Gamers and other tech lovers appreciate virtual reality (VR) and video games, but the technology behind both of those things is now benefiting an industry that might seem surprising at first: smart home construction.
From Drawings to Computer Models
Not long ago, architects and other specialists involved in building homes relied on complex drawings that were time-consuming to produce and not always easy to alter. Now, they use specialized software not so different from video game technology.
It creates detailed, three-dimensional computer models of homes in progress, giving the people working on them the tools and resources needed to build homes faster with fewer obstacles during the process.
VR Results in Better-Informed Clients
It’s often difficult for a client to visualize what a smart home will look like when it’s still months away from completion. However, some companies are filling in the gap by offering VR headsets.
Customers strap them on while walking through a home in progress and see crucial aspects like the positions of walls and windows or how much space a kitchen counter takes up. Then, if they notice things they don’t like, people can speak up and mention their concerns at early stages, thereby preventing extra expenses, delayed schedules and hassles for the construction team.
VR and computer models even allow people to view specific components of a home before a construction firm breaks ground on a project. A company called Victaulic is one example of a firm that provides mechanical piping and fire-protection solutions for buildings.
It uses VR to give clients insights about their projects that would otherwise not be possible. When customers have more information, construction companies save time and money.
BIM Ensures Constant Collaboration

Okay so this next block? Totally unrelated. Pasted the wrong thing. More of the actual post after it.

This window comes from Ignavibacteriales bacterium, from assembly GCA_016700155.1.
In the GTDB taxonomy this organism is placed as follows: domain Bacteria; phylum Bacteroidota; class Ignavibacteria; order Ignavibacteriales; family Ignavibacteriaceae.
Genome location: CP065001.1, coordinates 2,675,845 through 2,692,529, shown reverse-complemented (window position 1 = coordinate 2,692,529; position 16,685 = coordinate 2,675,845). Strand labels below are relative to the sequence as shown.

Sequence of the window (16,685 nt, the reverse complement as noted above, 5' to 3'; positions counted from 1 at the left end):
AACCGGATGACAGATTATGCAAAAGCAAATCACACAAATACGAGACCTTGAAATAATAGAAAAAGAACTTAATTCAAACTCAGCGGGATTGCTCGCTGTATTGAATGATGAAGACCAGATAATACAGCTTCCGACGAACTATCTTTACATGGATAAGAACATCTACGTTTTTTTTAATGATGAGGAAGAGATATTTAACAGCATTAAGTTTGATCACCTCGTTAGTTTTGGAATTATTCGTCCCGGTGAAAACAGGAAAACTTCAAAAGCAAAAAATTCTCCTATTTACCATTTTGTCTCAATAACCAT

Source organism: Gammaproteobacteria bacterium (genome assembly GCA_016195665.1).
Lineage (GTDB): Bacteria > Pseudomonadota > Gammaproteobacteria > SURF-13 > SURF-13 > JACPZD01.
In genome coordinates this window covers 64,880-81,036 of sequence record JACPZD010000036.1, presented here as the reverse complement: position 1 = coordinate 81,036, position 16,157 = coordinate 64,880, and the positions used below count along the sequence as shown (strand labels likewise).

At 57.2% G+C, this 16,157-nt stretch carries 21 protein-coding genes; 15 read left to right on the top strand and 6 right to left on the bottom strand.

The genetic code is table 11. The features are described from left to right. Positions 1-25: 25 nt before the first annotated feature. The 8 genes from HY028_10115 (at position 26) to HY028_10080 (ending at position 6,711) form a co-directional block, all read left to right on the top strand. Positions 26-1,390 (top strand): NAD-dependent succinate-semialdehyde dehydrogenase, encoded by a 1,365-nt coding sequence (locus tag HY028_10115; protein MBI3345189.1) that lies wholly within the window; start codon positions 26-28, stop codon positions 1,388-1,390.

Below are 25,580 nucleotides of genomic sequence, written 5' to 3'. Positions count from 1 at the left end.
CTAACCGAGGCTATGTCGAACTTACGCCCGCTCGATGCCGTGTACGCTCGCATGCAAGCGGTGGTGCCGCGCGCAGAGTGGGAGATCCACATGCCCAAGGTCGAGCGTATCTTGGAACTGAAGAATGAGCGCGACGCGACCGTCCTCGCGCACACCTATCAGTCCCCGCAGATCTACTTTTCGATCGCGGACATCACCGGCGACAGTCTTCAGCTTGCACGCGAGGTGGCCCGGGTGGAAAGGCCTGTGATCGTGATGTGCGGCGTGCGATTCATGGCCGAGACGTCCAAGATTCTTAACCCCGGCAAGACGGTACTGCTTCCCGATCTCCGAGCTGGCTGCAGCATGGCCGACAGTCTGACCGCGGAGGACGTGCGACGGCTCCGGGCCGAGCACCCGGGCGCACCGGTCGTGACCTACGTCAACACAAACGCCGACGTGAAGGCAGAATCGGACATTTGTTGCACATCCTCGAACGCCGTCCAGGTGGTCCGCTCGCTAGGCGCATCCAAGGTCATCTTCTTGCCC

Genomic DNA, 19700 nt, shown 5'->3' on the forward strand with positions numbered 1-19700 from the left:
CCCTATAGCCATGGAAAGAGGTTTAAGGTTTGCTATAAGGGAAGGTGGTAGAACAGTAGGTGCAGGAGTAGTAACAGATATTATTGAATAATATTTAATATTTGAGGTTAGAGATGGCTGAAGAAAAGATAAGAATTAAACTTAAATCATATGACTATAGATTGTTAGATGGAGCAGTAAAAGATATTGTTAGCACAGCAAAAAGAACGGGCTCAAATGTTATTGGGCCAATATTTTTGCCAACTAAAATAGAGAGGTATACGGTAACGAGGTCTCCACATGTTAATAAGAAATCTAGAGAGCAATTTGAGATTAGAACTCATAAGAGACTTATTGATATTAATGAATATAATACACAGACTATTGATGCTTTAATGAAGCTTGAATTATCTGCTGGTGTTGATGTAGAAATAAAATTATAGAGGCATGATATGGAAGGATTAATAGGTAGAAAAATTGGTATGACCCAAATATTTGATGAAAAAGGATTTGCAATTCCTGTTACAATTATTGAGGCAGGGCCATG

Construction projects are similar to most other large-scale endeavors in that they require continuous teamwork. Building information modeling, abbreviated BIM, involves using a digital system to aid construction and requires equal involvement from all working groups associated with a project.
One of the primary components of BIM is a digital model that contains all data about a planned project or one in progress. Using computer models in construction is not a new concept.
However, a pioneering aspect of BIM is the way data that normally gets split among various people and companies — such as information about materials, deadlines and budgets — is now contained in a single place for all parties to access as needed.
BIM is helping construct a Siemens headquarters building in Switzerland, with people involved in the project able to access a “digital twin” of the planned facility on giant touchscreens.
BIM is also extraordinarily beneficial if individuals living in a smart home decide they want to make renovations after residing in the abode for a while. Even if construction workers weren’t initially involved in a project, they can access the BIM data and use it to make strategic plans for home updates.
Helping People Live Without Hassles
Members of a construction team are not the only individuals who can look at BIM data and use it to make decisions. IBM has made its artificial intelligence-powered Watson system integrate with BIM information and smart home equipment so households can learn things about energy usage and when it’s time to get their HVAC system serviced, for example.
Also, consider the advantages of using VR to determine aspects of a home that could cause challenges for a person with disabilities. People who are not disabled often find it difficult to understand what creates hazards for people with low vision, poor balance or compromised gripping abilities. VR headsets could provide crucial context, helping companies design homes that help disabled individuals live independent, fulfilling lives.
Emphasizing Safety While Building Smart Homes
Some construction companies have also realized virtual reality can help teams on building sites avoid accidents. Morrison Construction is a company in the United Kingdom that requires construction workers to wear VR goggles to become familiar with onsite hazards before they begin working in the area.
There are also companies that give construction workers the tools they need to go through simulated versions of construction sites in safe, controlled environments. Advocates for that kind of technology say it could give necessary training without risks. Then, employees of construction firms are well-equipped to go out and build homes while enjoying a reduced likelihood of accidents.
Technology Creates Convenience
In the gaming world, technology is driving entertaining experiences. When construction experts use similar advancements to build homes, they avoid pitfalls that could slow projects down. Also, the clients who’ll eventually live in those houses can stay involved every step of the way and weigh in with feedback when needed as they anticipate satisfying outcomes.